“Thus in 2 or 3 days about 8,000 people, many of whom were in good circumstances, and some rich were rendered homeless, houseless, and penniless exposed to all the ills of captivity.”11

The U.S. government has a federal trust responsibility to support Indian tribes and Native Hawaiians in providing safe housing to address the current vulnerabilities to violence that endanger Native women.

  Increased recognition and progress toward fulfilling the federal trust responsibility to support Indian tribes and Native Hawaiians to safeguard the lives of Native women is urgent. Federal law and the failure to fulfill this trust responsibility have resulted in Native women being displaced without safe shelter, placing them in settings where they are vulnerable to violence by government agents, members of the clergy, predators, sex traffickers, and abusers.

  The lack of safe housing increases the risk of Native women to gender-based violence.
•  Less than 50 Native based shelters for domestic violence exist in the United States.
•  Housing infrastructure is inadequate on tribal lands held in trust by the federal government.
•  Federal appropriations to Indian tribes to create and maintain housing are inadequate and must be increased to provide safe housing.

Federal reforms are needed to provide a range of safe housing for Native women.

  Federal programs exist to fulfill the trust responsibility to support Indian tribes and Native Hawaiians to provide safe housing, and these programs must be strengthened.12 The Native American Housing Assistance and Self-Determination Act (NAHASDA) was enacted in 1996 to reorganize federal housing programs and increase tribal access in recognition of tribal self-determination. NAHASDA must be strengthened to achieve its goal of supporting housing for Indian tribes.

  In addition, federal programs must include increased support for Indian tribes to create and maintain safe housing for Native women and tribal communities. The Violence Against Women Act, the Victims of Crime Act, and the Family Violence Prevention and Services Act are federal funding streams that exist but do not adequately address the need for safe housing as a necessary means for Native women to live free of abuse and violence. Indian tribes need federal support to develop a range of safe housing, including emergency shelter, transitional housing, and permanent housing. To be effective in supporting their healing journey and recovery from violence, housing programs for Native women must be established based on the specific tribal beliefs of the survivors.

Current 2019-2020 Legislation

  Pending Congressional legislation supports safe housing but does not address the outstanding and urgent needs of Indian tribes and Native women. The Family Violence Prevention and Services Act (FVPSA) is the primary federal funding stream dedicated to the support of emergency shelter and related assistance for victims of domestic violence and their children. The Senate and House bills to reauthorize the Family Violence and Prevention Services Act (FVPSA) do not include the urgent need for increased funding for Indian tribes to provide safe housing for Native women.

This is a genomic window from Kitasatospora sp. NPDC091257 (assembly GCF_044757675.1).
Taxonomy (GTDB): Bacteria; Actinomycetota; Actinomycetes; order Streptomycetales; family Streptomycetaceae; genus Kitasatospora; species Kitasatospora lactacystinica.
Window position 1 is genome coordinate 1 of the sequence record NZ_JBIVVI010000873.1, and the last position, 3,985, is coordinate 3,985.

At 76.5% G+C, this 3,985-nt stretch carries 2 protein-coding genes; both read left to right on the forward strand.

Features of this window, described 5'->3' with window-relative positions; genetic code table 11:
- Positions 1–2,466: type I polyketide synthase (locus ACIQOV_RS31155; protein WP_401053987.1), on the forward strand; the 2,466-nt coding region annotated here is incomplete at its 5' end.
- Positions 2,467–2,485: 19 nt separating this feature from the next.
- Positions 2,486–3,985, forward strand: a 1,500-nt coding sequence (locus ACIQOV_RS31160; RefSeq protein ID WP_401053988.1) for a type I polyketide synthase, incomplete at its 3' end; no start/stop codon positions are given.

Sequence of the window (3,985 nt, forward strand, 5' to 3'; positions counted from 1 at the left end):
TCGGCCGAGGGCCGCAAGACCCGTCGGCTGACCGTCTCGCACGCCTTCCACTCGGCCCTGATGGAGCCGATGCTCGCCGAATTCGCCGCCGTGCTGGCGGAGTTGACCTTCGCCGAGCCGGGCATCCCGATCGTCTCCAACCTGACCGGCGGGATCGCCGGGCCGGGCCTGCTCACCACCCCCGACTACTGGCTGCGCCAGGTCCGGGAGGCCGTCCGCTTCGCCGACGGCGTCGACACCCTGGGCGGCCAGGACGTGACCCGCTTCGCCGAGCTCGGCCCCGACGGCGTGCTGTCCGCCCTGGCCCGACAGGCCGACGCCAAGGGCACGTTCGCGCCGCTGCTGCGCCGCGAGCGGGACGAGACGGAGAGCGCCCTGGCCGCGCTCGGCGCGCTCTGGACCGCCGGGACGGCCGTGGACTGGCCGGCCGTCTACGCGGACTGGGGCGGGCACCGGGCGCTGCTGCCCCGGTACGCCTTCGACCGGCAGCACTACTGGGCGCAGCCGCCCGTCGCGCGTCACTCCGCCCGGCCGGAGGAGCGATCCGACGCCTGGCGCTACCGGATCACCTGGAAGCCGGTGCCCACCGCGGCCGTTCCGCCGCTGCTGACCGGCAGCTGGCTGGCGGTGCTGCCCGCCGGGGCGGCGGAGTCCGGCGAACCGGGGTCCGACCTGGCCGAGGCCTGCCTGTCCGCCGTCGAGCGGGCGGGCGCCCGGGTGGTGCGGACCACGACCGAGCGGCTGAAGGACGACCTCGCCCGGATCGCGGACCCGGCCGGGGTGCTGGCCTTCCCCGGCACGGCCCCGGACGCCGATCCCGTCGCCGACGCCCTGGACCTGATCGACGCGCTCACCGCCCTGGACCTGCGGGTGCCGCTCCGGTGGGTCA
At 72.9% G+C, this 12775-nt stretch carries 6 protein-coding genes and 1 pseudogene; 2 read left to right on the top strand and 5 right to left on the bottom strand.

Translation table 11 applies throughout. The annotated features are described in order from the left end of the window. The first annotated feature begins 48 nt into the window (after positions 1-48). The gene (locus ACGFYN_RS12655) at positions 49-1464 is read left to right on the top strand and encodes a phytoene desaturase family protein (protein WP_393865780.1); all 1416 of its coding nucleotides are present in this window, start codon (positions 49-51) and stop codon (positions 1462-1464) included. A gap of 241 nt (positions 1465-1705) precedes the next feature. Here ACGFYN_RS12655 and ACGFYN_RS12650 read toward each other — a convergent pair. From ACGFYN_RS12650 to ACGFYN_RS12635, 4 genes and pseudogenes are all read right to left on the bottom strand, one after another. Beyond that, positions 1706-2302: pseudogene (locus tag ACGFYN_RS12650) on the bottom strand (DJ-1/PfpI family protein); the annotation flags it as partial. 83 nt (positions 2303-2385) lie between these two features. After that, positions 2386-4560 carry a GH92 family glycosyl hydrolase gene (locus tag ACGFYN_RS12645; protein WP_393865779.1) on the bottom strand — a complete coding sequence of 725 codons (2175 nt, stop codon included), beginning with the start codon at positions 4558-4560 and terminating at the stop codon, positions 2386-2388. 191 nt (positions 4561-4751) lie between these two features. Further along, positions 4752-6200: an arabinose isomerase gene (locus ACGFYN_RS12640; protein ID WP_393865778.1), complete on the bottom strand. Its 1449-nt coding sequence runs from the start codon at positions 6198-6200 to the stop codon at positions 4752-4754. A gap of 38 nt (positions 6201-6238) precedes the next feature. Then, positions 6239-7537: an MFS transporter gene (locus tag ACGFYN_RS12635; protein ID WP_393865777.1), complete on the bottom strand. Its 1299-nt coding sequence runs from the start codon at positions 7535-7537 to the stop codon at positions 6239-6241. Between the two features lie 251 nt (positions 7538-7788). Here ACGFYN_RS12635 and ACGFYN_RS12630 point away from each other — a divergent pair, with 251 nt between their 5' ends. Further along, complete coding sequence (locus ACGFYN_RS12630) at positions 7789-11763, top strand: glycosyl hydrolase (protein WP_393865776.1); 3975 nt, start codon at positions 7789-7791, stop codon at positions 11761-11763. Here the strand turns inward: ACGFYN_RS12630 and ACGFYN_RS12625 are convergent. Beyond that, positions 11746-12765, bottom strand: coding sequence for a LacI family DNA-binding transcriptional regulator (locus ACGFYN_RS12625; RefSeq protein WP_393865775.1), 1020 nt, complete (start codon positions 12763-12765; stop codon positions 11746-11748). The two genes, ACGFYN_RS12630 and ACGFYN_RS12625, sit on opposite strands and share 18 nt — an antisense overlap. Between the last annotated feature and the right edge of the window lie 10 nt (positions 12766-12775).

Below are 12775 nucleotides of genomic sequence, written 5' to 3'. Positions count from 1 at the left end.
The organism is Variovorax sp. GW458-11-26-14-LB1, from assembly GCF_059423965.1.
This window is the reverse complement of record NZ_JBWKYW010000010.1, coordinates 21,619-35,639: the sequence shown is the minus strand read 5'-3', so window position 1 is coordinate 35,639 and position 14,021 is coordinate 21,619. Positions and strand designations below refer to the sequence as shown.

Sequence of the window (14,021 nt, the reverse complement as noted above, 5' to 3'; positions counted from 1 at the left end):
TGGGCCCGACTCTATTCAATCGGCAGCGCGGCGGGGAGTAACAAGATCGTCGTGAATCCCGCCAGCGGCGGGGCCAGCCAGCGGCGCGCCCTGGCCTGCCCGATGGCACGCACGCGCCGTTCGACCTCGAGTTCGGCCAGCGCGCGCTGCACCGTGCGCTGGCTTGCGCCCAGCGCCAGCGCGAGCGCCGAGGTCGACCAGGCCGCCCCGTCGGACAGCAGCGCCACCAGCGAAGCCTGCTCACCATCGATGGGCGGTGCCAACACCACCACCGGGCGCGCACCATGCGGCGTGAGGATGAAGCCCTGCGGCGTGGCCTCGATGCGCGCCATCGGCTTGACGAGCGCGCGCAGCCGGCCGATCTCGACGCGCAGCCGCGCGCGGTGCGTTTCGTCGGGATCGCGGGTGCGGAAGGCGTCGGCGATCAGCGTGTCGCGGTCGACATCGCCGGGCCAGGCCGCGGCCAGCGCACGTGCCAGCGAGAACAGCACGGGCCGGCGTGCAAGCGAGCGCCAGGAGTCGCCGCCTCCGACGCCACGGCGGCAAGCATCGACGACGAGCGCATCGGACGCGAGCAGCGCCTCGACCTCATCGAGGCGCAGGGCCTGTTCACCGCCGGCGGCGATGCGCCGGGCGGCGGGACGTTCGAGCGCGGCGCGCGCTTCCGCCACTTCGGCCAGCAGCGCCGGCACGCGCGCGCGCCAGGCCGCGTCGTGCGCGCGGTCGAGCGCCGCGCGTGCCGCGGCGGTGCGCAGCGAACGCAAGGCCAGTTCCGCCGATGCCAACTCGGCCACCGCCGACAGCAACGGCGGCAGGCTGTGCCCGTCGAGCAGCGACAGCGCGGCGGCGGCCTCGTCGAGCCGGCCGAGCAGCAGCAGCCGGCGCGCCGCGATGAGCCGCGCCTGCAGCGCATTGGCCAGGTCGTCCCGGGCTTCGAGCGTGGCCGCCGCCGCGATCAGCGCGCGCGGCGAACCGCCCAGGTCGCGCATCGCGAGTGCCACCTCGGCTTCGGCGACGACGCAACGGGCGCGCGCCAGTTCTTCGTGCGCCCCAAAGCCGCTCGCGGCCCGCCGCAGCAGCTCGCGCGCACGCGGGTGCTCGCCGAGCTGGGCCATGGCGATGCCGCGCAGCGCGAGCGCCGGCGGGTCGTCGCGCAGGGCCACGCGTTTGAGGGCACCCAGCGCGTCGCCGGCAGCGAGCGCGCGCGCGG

1. United Nations, International Bill of Rights, https://www.un.org/ruleoflaw/files/FactSheet21en.pdf
  2. The Invasion of America, University of Georgia, eHistory.org, https://www.youtube.com/watch?v=pJxrTzfG2bo.
  3. U.S. Public Law 103-150, 103rd Congress Joint Resolution 19, Nov. 23, 1993.
  4. Kevin Gover, Director, Smithsonian National Museum of the American Indian, The “Indian Problem,” https://www.youtube.com/watch?v=if-BOZgWZPE.
  5. The Indian Removal Act, Pub.L. 21–148, 1830.
  6. General Allotment of 1887.
  7. 43 U.S. 581, Sally Ladiga, Plaintiff in Error, v. Richard de Marcus Roland, and Peter Heifner, Defendants.
  8. California Rancheria Termination Acts of 1958.
  9. Alaska Native Claims Settlement Act.
  10. Yup’ik Elder William Trader.
  11. Daniel S. Butrick, Cherokee removal: The Journal of Rev. Daniel S. Butrick, May 19, 1838 – April 1, 1839. The Trail of Tears Association, Oklahoma Chapter; 1st edition (1998).
  12. Housing Needs of American Indians and Alaska Natives in Tribal Areas, A Report from the Assessment of American Indian, Alaska Native, and Native Hawaiian Housing Needs, U.S. Dept. of Housing and Urban, Development Office of Policy Development and Research, 2017, https://www.huduser.gov/portal/publications/HousingNeedsAmerIndians-Exec....